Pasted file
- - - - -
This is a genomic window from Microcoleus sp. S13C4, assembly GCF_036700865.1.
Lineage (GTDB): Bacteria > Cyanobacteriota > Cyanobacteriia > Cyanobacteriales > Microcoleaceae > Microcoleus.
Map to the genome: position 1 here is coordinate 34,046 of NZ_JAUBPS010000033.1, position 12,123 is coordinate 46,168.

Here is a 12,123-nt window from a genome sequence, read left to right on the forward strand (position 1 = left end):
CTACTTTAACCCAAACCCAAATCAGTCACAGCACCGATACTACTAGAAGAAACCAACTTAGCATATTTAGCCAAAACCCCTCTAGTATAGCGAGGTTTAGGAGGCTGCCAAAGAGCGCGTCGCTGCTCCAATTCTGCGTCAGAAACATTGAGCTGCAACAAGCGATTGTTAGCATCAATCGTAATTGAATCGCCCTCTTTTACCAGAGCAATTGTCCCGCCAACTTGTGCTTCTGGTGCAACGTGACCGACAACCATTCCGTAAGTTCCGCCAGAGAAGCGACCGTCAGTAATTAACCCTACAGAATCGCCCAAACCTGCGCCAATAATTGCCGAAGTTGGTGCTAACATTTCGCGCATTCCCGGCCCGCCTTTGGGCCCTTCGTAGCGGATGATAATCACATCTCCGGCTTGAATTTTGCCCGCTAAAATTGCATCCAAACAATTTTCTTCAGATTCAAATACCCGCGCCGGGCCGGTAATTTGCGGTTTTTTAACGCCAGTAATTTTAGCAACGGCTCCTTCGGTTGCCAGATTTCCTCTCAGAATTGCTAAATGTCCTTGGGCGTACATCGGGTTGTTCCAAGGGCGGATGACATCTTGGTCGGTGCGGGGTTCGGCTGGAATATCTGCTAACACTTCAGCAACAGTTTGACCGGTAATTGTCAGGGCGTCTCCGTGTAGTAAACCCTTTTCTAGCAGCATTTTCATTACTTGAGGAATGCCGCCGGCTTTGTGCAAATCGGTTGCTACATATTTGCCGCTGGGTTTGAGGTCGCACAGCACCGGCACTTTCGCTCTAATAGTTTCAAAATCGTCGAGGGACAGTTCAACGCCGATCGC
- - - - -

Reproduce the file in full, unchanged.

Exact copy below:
This is a genomic window from Microcoleus sp. S13C4, assembly GCF_036700865.1.
Lineage (GTDB): Bacteria > Cyanobacteriota > Cyanobacteriia > Cyanobacteriales > Microcoleaceae > Microcoleus.
Map to the genome: position 1 here is coordinate 34,046 of NZ_JAUBPS010000033.1, position 12,123 is coordinate 46,168.

Here is a 12,123-nt window from a genome sequence, read left to right on the forward strand (position 1 = left end):
CTACTTTAACCCAAACCCAAATCAGTCACAGCACCGATACTACTAGAAGAAACCAACTTAGCATATTTAGCCAAAACCCCTCTAGTATAGCGAGGTTTAGGAGGCTGCCAAAGAGCGCGTCGCTGCTCCAATTCTGCGTCAGAAACATTGAGCTGCAACAAGCGATTGTTAGCATCAATCGTAATTGAATCGCCCTCTTTTACCAGAGCAATTGTCCCGCCAACTTGTGCTTCTGGTGCAACGTGACCGACAACCATTCCGTAAGTTCCGCCAGAGAAGCGACCGTCAGTAATTAACCCTACAGAATCGCCCAAACCTGCGCCAATAATTGCCGAAGTTGGTGCTAACATTTCGCGCATTCCCGGCCCGCCTTTGGGCCCTTCGTAGCGGATGATAATCACATCTCCGGCTTGAATTTTGCCCGCTAAAATTGCATCCAAACAATTTTCTTCAGATTCAAATACCCGCGCCGGGCCGGTAATTTGCGGTTTTTTAACGCCAGTAATTTTAGCAACGGCTCCTTCGGTTGCCAGATTTCCTCTCAGAATTGCTAAATGTCCTTGGGCGTACATCGGGTTGTTCCAAGGGCGGATGACATCTTGGTCGGTGCGGGGTTCGGCTGGAATATCTGCTAACACTTCAGCAACAGTTTGACCGGTAATTGTCAGGGCGTCTCCGTGTAGTAAACCCTTTTCTAGCAGCATTTTCATTACTTGAGGAATGCCGCCGGCTTTGTGCAAATCGGTTGCTACATATTTGCCGCTGGGTTTGAGGTCGCACAGCACCGGCACTTTCGCTCTAATAGTTTCAAAATCGTCGAGGGACAGTTCAACGCCGATCGC